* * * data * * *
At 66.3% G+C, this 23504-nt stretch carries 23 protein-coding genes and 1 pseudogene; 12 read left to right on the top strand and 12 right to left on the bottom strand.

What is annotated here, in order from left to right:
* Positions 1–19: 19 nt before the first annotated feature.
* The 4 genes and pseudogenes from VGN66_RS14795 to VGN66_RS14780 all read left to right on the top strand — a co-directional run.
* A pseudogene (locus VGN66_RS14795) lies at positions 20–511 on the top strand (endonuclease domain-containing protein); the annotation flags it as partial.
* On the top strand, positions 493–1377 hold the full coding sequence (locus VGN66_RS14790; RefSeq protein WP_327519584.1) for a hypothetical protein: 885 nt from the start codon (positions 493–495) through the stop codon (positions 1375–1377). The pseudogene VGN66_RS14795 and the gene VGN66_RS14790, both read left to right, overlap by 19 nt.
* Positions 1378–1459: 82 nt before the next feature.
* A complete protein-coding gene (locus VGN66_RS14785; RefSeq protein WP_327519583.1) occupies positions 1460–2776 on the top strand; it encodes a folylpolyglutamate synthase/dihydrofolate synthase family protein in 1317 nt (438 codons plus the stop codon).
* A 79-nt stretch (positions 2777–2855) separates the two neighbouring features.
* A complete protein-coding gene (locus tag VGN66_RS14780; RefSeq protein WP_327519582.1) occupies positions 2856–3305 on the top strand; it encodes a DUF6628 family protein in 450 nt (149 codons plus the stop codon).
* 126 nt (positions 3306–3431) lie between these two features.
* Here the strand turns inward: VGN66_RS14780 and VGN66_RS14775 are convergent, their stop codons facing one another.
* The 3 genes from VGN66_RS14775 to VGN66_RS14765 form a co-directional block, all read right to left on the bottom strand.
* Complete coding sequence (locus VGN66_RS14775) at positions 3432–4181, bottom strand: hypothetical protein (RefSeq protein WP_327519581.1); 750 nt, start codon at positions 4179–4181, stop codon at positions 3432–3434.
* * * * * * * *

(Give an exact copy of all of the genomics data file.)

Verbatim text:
At 66.3% G+C, this 23504-nt stretch carries 23 protein-coding genes and 1 pseudogene; 12 read left to right on the top strand and 12 right to left on the bottom strand.

What is annotated here, in order from left to right:
* Positions 1–19: 19 nt before the first annotated feature.
* The 4 genes and pseudogenes from VGN66_RS14795 to VGN66_RS14780 all read left to right on the top strand — a co-directional run.
* A pseudogene (locus VGN66_RS14795) lies at positions 20–511 on the top strand (endonuclease domain-containing protein); the annotation flags it as partial.
* On the top strand, positions 493–1377 hold the full coding sequence (locus VGN66_RS14790; RefSeq protein WP_327519584.1) for a hypothetical protein: 885 nt from the start codon (positions 493–495) through the stop codon (positions 1375–1377). The pseudogene VGN66_RS14795 and the gene VGN66_RS14790, both read left to right, overlap by 19 nt.
* Positions 1378–1459: 82 nt before the next feature.
* A complete protein-coding gene (locus VGN66_RS14785; RefSeq protein WP_327519583.1) occupies positions 1460–2776 on the top strand; it encodes a folylpolyglutamate synthase/dihydrofolate synthase family protein in 1317 nt (438 codons plus the stop codon).
* A 79-nt stretch (positions 2777–2855) separates the two neighbouring features.
* A complete protein-coding gene (locus tag VGN66_RS14780; RefSeq protein WP_327519582.1) occupies positions 2856–3305 on the top strand; it encodes a DUF6628 family protein in 450 nt (149 codons plus the stop codon).
* 126 nt (positions 3306–3431) lie between these two features.
* Here the strand turns inward: VGN66_RS14780 and VGN66_RS14775 are convergent, their stop codons facing one another.
* The 3 genes from VGN66_RS14775 to VGN66_RS14765 form a co-directional block, all read right to left on the bottom strand.
* Complete coding sequence (locus VGN66_RS14775) at positions 3432–4181, bottom strand: hypothetical protein (RefSeq protein WP_327519581.1); 750 nt, start codon at positions 4179–4181, stop codon at positions 3432–3434.